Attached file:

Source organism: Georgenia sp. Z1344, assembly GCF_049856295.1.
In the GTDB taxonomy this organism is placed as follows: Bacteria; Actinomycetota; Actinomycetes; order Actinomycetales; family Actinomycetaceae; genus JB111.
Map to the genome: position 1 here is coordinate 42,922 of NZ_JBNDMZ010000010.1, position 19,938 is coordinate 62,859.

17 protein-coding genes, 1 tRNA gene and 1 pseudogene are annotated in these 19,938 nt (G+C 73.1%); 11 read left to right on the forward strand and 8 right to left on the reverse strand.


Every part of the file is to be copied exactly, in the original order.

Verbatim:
Source organism: Georgenia sp. Z1344, assembly GCF_049856295.1.
In the GTDB taxonomy this organism is placed as follows: Bacteria; Actinomycetota; Actinomycetes; order Actinomycetales; family Actinomycetaceae; genus JB111.
Map to the genome: position 1 here is coordinate 42,922 of NZ_JBNDMZ010000010.1, position 19,938 is coordinate 62,859.

17 protein-coding genes, 1 tRNA gene and 1 pseudogene are annotated in these 19,938 nt (G+C 73.1%); 11 read left to right on the forward strand and 8 right to left on the reverse strand.